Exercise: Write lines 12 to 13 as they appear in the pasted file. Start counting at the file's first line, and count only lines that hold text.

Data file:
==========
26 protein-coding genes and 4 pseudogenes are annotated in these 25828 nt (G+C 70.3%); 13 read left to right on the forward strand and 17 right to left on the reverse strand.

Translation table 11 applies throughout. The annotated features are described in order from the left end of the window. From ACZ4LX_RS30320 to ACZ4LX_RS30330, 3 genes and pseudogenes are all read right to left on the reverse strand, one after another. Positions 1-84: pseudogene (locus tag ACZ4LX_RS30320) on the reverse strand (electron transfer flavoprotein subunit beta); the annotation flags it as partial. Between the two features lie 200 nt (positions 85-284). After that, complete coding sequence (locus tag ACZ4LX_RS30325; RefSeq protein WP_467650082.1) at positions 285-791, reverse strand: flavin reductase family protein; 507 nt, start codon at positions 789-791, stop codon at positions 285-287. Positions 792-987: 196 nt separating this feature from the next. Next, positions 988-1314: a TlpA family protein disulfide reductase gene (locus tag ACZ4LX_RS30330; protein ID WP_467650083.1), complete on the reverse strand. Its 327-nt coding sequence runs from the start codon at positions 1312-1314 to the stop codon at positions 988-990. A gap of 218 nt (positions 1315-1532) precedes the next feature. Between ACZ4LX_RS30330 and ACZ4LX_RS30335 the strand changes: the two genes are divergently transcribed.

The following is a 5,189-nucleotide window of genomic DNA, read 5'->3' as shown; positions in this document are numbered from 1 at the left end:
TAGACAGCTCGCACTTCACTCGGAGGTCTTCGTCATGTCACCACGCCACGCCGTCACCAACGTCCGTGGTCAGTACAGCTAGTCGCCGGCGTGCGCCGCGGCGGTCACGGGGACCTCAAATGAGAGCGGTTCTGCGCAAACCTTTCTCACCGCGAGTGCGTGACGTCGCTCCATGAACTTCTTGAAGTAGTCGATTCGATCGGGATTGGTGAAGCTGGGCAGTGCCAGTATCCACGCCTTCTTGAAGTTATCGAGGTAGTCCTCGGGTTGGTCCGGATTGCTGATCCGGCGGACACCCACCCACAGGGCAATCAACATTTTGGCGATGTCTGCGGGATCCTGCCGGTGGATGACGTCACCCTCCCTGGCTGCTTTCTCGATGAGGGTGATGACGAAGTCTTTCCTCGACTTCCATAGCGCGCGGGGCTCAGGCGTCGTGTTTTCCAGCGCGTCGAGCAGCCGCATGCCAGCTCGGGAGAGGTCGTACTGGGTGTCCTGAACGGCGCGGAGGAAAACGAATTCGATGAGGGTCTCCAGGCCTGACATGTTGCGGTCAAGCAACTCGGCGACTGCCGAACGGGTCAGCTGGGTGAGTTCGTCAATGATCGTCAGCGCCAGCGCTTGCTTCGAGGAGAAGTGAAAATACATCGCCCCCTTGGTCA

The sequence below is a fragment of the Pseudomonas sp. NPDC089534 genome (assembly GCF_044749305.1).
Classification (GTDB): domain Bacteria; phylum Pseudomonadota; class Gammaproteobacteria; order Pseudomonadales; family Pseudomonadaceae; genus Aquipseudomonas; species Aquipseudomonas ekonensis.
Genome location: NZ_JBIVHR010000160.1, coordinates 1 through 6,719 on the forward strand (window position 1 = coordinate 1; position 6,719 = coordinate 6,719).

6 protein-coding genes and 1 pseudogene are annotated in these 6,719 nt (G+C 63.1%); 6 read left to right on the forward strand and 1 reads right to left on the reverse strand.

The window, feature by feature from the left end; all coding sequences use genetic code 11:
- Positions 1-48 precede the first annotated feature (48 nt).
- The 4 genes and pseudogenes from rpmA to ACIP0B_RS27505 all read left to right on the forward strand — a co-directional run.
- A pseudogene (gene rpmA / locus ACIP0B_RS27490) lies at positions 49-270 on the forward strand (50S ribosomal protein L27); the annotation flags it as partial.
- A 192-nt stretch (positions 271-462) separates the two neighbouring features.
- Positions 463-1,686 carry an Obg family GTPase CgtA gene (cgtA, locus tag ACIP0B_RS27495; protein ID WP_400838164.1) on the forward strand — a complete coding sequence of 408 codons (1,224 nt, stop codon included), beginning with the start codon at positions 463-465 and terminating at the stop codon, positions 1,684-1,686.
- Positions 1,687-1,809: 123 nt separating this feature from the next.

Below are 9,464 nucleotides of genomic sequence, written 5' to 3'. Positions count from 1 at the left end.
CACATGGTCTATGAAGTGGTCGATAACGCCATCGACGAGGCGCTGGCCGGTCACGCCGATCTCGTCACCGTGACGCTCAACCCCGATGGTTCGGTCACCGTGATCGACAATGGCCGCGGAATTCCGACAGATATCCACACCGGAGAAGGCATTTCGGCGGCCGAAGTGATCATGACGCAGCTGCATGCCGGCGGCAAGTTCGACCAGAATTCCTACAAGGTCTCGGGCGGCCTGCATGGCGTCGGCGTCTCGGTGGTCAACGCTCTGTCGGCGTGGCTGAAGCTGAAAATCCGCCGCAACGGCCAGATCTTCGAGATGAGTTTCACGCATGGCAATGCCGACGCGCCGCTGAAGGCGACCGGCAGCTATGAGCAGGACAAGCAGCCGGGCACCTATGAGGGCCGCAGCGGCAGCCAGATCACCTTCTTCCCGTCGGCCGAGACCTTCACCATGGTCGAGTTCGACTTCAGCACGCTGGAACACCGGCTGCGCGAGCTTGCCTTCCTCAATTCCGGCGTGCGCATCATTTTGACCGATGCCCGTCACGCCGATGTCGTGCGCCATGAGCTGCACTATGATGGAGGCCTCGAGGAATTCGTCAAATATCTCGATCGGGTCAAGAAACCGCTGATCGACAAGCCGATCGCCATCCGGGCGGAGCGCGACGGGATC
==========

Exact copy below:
- A pseudogene (gene rpmA / locus ACIP0B_RS27490) lies at positions 49-270 on the forward strand (50S ribosomal protein L27); the annotation flags it as partial.
- A 192-nt stretch (positions 271-462) separates the two neighbouring features.